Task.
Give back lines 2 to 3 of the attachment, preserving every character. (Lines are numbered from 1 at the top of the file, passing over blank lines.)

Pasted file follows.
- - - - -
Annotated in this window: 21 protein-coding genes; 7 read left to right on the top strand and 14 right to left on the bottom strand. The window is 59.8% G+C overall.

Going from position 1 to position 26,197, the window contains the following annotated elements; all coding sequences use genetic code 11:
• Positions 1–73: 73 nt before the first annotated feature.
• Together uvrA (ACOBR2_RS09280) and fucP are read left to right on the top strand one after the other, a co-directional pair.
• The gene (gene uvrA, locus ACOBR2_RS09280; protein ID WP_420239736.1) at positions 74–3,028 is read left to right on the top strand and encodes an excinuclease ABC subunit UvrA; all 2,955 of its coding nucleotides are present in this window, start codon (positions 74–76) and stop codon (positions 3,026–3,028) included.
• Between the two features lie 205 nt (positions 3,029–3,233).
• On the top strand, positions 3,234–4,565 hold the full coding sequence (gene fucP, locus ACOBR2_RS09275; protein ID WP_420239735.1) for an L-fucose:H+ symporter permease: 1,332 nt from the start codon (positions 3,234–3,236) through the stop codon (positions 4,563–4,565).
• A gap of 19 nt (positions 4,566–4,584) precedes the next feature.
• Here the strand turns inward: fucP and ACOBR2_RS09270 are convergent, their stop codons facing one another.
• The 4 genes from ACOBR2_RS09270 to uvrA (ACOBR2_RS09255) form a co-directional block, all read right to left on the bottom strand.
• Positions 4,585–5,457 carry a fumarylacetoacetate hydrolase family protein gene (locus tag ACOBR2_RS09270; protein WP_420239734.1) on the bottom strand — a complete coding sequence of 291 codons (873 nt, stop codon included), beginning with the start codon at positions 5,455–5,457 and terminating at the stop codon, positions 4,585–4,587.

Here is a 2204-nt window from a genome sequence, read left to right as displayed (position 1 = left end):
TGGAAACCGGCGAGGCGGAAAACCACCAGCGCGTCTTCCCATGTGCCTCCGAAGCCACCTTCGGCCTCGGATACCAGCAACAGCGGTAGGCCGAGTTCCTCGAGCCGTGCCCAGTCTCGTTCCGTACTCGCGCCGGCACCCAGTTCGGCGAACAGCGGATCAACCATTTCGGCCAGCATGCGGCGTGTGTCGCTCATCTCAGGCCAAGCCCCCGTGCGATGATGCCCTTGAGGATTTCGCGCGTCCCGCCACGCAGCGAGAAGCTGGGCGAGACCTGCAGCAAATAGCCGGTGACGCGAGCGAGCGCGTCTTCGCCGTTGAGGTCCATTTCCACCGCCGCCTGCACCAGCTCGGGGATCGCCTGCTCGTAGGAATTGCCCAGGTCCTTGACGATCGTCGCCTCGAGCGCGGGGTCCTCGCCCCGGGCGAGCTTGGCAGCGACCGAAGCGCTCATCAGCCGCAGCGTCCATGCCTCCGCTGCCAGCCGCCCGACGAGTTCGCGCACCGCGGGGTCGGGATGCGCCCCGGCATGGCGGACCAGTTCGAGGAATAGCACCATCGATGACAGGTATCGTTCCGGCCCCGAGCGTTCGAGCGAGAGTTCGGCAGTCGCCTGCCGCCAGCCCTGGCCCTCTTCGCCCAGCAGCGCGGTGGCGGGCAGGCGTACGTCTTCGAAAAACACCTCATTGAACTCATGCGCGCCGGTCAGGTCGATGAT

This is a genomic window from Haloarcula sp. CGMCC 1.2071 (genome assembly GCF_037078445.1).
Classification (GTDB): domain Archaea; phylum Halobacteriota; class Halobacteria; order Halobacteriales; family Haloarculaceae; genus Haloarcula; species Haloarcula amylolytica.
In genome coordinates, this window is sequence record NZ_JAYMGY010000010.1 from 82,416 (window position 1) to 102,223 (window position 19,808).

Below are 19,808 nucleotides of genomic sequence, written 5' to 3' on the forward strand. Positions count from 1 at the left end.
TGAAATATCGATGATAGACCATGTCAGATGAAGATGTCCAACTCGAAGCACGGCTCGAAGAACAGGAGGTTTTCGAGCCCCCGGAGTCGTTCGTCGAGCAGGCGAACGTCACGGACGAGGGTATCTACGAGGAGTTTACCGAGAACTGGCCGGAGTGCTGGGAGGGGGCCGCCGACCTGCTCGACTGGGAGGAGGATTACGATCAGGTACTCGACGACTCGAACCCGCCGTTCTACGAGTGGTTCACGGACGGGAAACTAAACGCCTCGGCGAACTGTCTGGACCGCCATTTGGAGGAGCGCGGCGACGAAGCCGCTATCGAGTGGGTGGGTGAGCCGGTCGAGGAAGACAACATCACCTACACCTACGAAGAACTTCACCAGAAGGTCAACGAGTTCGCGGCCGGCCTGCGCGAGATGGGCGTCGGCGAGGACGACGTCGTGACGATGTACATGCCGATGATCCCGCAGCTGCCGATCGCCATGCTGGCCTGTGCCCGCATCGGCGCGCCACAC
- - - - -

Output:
Going from position 1 to position 26,197, the window contains the following annotated elements; all coding sequences use genetic code 11:
• Positions 1–73: 73 nt before the first annotated feature.